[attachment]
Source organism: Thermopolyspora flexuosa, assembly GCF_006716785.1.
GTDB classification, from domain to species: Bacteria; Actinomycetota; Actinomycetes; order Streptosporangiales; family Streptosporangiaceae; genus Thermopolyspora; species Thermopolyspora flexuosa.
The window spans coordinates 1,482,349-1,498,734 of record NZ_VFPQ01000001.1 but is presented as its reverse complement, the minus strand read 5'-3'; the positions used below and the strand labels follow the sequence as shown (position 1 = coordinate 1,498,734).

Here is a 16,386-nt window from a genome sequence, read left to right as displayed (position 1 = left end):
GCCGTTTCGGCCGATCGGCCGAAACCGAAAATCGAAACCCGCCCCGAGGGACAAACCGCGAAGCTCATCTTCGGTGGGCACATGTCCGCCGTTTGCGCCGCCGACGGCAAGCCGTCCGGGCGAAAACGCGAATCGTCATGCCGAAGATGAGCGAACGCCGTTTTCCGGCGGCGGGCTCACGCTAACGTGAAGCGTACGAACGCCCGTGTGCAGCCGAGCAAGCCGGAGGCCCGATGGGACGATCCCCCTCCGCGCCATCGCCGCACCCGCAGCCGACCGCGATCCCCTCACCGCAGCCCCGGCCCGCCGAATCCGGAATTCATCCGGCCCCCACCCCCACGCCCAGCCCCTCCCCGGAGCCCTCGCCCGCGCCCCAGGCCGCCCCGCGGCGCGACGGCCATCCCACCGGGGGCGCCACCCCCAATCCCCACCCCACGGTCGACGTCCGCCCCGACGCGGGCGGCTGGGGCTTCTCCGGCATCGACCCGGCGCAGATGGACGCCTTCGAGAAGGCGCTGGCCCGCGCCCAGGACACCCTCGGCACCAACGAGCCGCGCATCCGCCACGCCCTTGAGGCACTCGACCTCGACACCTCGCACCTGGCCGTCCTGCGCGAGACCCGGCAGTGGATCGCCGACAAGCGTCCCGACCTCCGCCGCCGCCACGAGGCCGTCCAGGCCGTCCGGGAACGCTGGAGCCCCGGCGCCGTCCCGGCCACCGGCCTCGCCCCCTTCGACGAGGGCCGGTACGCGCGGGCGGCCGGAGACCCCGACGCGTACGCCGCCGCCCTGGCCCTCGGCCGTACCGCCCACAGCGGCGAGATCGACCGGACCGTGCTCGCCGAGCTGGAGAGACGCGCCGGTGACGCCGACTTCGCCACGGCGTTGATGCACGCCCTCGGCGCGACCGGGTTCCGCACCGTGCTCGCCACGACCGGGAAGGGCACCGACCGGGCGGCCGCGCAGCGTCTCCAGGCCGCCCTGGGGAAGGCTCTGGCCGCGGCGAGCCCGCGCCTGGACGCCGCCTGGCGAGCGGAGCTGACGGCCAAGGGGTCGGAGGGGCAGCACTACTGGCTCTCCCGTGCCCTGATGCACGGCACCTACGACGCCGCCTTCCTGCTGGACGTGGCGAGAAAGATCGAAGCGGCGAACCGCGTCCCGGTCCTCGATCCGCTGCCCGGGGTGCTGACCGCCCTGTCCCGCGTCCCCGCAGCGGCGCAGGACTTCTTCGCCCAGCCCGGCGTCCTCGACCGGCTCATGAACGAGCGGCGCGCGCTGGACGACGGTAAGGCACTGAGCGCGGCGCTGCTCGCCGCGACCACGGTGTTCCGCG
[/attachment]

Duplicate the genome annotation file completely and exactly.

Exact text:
Source organism: Thermopolyspora flexuosa, assembly GCF_006716785.1.
GTDB classification, from domain to species: Bacteria; Actinomycetota; Actinomycetes; order Streptosporangiales; family Streptosporangiaceae; genus Thermopolyspora; species Thermopolyspora flexuosa.
The window spans coordinates 1,482,349-1,498,734 of record NZ_VFPQ01000001.1 but is presented as its reverse complement, the minus strand read 5'-3'; the positions used below and the strand labels follow the sequence as shown (position 1 = coordinate 1,498,734).

Here is a 16,386-nt window from a genome sequence, read left to right as displayed (position 1 = left end):
GCCGTTTCGGCCGATCGGCCGAAACCGAAAATCGAAACCCGCCCCGAGGGACAAACCGCGAAGCTCATCTTCGGTGGGCACATGTCCGCCGTTTGCGCCGCCGACGGCAAGCCGTCCGGGCGAAAACGCGAATCGTCATGCCGAAGATGAGCGAACGCCGTTTTCCGGCGGCGGGCTCACGCTAACGTGAAGCGTACGAACGCCCGTGTGCAGCCGAGCAAGCCGGAGGCCCGATGGGACGATCCCCCTCCGCGCCATCGCCGCACCCGCAGCCGACCGCGATCCCCTCACCGCAGCCCCGGCCCGCCGAATCCGGAATTCATCCGGCCCCCACCCCCACGCCCAGCCCCTCCCCGGAGCCCTCGCCCGCGCCCCAGGCCGCCCCGCGGCGCGACGGCCATCCCACCGGGGGCGCCACCCCCAATCCCCACCCCACGGTCGACGTCCGCCCCGACGCGGGCGGCTGGGGCTTCTCCGGCATCGACCCGGCGCAGATGGACGCCTTCGAGAAGGCGCTGGCCCGCGCCCAGGACACCCTCGGCACCAACGAGCCGCGCATCCGCCACGCCCTTGAGGCACTCGACCTCGACACCTCGCACCTGGCCGTCCTGCGCGAGACCCGGCAGTGGATCGCCGACAAGCGTCCCGACCTCCGCCGCCGCCACGAGGCCGTCCAGGCCGTCCGGGAACGCTGGAGCCCCGGCGCCGTCCCGGCCACCGGCCTCGCCCCCTTCGACGAGGGCCGGTACGCGCGGGCGGCCGGAGACCCCGACGCGTACGCCGCCGCCCTGGCCCTCGGCCGTACCGCCCACAGCGGCGAGATCGACCGGACCGTGCTCGCCGAGCTGGAGAGACGCGCCGGTGACGCCGACTTCGCCACGGCGTTGATGCACGCCCTCGGCGCGACCGGGTTCCGCACCGTGCTCGCCACGACCGGGAAGGGCACCGACCGGGCGGCCGCGCAGCGTCTCCAGGCCGCCCTGGGGAAGGCTCTGGCCGCGGCGAGCCCGCGCCTGGACGCCGCCTGGCGAGCGGAGCTGACGGCCAAGGGGTCGGAGGGGCAGCACTACTGGCTCTCCCGTGCCCTGATGCACGGCACCTACGACGCCGCCTTCCTGCTGGACGTGGCGAGAAAGATCGAAGCGGCGAACCGCGTCCCGGTCCTCGATCCGCTGCCCGGGGTGCTGACCGCCCTGTCCCGCGTCCCCGCAGCGGCGCAGGACTTCTTCGCCCAGCCCGGCGTCCTCGACCGGCTCATGAACGAGCGGCGCGCGCTGGACGACGGTAAGGCACTGAGCGCGGCGCTGCTCGCCGCGACCACGGTGTTCCGCG